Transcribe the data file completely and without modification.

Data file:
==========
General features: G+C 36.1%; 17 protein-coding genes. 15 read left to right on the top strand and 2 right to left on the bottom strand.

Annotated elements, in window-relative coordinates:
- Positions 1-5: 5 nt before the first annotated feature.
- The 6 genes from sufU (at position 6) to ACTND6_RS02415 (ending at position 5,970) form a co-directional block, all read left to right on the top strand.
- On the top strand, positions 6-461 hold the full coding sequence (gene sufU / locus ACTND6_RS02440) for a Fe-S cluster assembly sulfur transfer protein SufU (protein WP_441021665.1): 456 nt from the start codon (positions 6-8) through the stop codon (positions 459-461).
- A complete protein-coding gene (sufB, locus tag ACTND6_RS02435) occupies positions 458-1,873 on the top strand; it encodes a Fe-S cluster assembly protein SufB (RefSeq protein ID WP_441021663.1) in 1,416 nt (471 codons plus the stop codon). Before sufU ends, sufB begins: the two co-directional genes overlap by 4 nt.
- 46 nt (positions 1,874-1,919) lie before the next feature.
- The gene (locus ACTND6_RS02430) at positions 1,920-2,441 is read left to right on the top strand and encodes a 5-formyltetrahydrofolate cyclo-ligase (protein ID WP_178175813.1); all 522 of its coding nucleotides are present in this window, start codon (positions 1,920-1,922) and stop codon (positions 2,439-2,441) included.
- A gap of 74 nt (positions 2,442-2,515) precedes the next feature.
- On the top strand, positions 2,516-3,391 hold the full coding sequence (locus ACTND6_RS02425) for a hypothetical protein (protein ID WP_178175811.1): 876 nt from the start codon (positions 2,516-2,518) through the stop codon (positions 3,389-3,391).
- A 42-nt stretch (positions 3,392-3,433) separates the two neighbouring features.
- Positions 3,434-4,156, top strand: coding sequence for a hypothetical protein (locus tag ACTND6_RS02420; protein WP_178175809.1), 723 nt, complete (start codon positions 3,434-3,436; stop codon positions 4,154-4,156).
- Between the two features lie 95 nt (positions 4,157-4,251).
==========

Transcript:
General features: G+C 36.1%; 17 protein-coding genes. 15 read left to right on the top strand and 2 right to left on the bottom strand.

Annotated elements, in window-relative coordinates:
- Positions 1-5: 5 nt before the first annotated feature.
- The 6 genes from sufU (at position 6) to ACTND6_RS02415 (ending at position 5,970) form a co-directional block, all read left to right on the top strand.
- On the top strand, positions 6-461 hold the full coding sequence (gene sufU / locus ACTND6_RS02440) for a Fe-S cluster assembly sulfur transfer protein SufU (protein WP_441021665.1): 456 nt from the start codon (positions 6-8) through the stop codon (positions 459-461).
- A complete protein-coding gene (sufB, locus tag ACTND6_RS02435) occupies positions 458-1,873 on the top strand; it encodes a Fe-S cluster assembly protein SufB (RefSeq protein ID WP_441021663.1) in 1,416 nt (471 codons plus the stop codon). Before sufU ends, sufB begins: the two co-directional genes overlap by 4 nt.
- 46 nt (positions 1,874-1,919) lie before the next feature.
- The gene (locus ACTND6_RS02430) at positions 1,920-2,441 is read left to right on the top strand and encodes a 5-formyltetrahydrofolate cyclo-ligase (protein ID WP_178175813.1); all 522 of its coding nucleotides are present in this window, start codon (positions 1,920-1,922) and stop codon (positions 2,439-2,441) included.
- A gap of 74 nt (positions 2,442-2,515) precedes the next feature.
- On the top strand, positions 2,516-3,391 hold the full coding sequence (locus ACTND6_RS02425) for a hypothetical protein (protein ID WP_178175811.1): 876 nt from the start codon (positions 2,516-2,518) through the stop codon (positions 3,389-3,391).
- A 42-nt stretch (positions 3,392-3,433) separates the two neighbouring features.
- Positions 3,434-4,156, top strand: coding sequence for a hypothetical protein (locus tag ACTND6_RS02420; protein WP_178175809.1), 723 nt, complete (start codon positions 3,434-3,436; stop codon positions 4,154-4,156).
- Between the two features lie 95 nt (positions 4,157-4,251).